|Location||Blisworth, Northants, England|
|OS grid reference||SP734514|
|Status||Open, boat trips available.|
|Waterway||Grand Union Canal|
|Opened||25 March 1805|
|Owner||Canal & River Trust|
|Length||3,076 yards (2,813 m)|
|Tunnel clearance||4 feet 6 inches (1.4 m)|
|Width||15 feet (4.6 m)|
|Water Depth||5 feet (1.5 m)|
The northern end is about 18 miles (29.0 km) from the northern end of the Grand Junction Canal at Braunston, Northamptonshire and the southern end about 20 miles (32.2 km). At 3,076 yards (2,813m) long it is the third-longest navigable canal tunnel on the UK canal network after Standedge Tunnel and Dudley Tunnel (and the ninth-longest canal tunnel in the world). At its deepest point it is ca.143 feet (ca.43m) below ground level.
The tunnel has no tow path inside, but is wide enough for two narrowboats to pass in opposite directions.
Work began in 1793, but errors by contractor left a wiggle in the tunnel, and after three years work it collapsed due to quicksand, claiming the lives of 14 men. It was then decided to begin again with a new tunnel.
By the time the rest of the Grand Junction Canal had opened between London and Braunston, Northamptonshire in 1800, apart from the crossing of the River Great Ouse, the section of canal from Blisworth to the lower end of Stoke Bruerne locks was the only section unfinished. This was despite the tunnel having been under construction for seven years: the gap was filled by a temporary horse-drawn tramway over the top of the hill, with goods being transported from boat to wagon and back again. The tramway, built in 1801, was Northamptonshire's first railway. In March 1805, the tunnel was finally opened and the rails were used to connect the main line of the canal to the River Nene until the branch canal to Northampton was constructed.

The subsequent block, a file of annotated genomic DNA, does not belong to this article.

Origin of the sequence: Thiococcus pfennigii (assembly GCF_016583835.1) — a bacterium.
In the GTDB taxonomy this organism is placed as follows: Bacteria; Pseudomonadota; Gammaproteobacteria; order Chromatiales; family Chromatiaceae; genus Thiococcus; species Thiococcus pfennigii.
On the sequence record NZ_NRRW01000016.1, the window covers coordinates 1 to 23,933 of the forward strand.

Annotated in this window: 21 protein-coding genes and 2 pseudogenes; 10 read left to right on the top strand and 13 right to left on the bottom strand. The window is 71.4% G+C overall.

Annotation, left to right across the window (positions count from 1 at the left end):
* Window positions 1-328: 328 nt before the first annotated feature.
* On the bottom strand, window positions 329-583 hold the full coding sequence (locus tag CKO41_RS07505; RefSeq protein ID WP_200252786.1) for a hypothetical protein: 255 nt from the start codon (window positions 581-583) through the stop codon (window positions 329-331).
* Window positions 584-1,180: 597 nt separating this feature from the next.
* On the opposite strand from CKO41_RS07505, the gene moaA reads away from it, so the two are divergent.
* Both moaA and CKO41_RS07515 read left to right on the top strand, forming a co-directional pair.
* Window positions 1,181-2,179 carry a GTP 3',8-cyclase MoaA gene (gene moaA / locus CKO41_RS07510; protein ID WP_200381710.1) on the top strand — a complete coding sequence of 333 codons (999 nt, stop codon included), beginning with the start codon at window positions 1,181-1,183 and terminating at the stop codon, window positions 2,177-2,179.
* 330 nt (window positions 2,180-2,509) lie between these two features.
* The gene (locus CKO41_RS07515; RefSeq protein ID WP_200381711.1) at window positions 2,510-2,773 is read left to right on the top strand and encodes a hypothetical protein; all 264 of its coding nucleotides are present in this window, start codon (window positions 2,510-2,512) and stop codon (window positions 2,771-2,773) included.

Until the 1870s travel through the tunnel was only achieved by men lying on their backs pushing the boats with their feet (legging). From 1871 steam tugs were used to pull boats through, and extra ventilation shafts were installed. Boaters wishing to avoid the extra cost involved in using the tugs could still leg their boats through, but by the 1930s motor boats (towing a butty boat) were common so the practice would have been unusual especially by the time the film Painted Boats was filmed there in 1944.
Due to changes in the shape of the tunnel over time, the tunnel became unnavigable. There was major rebuilding of the tunnel in the 1980s, with sections lined with pre-cast concrete rings. It was also used to test out the materials that were later used on the Channel Tunnel. An unused ring is on display near the south portal.
(With links to map
and aerial photo sources)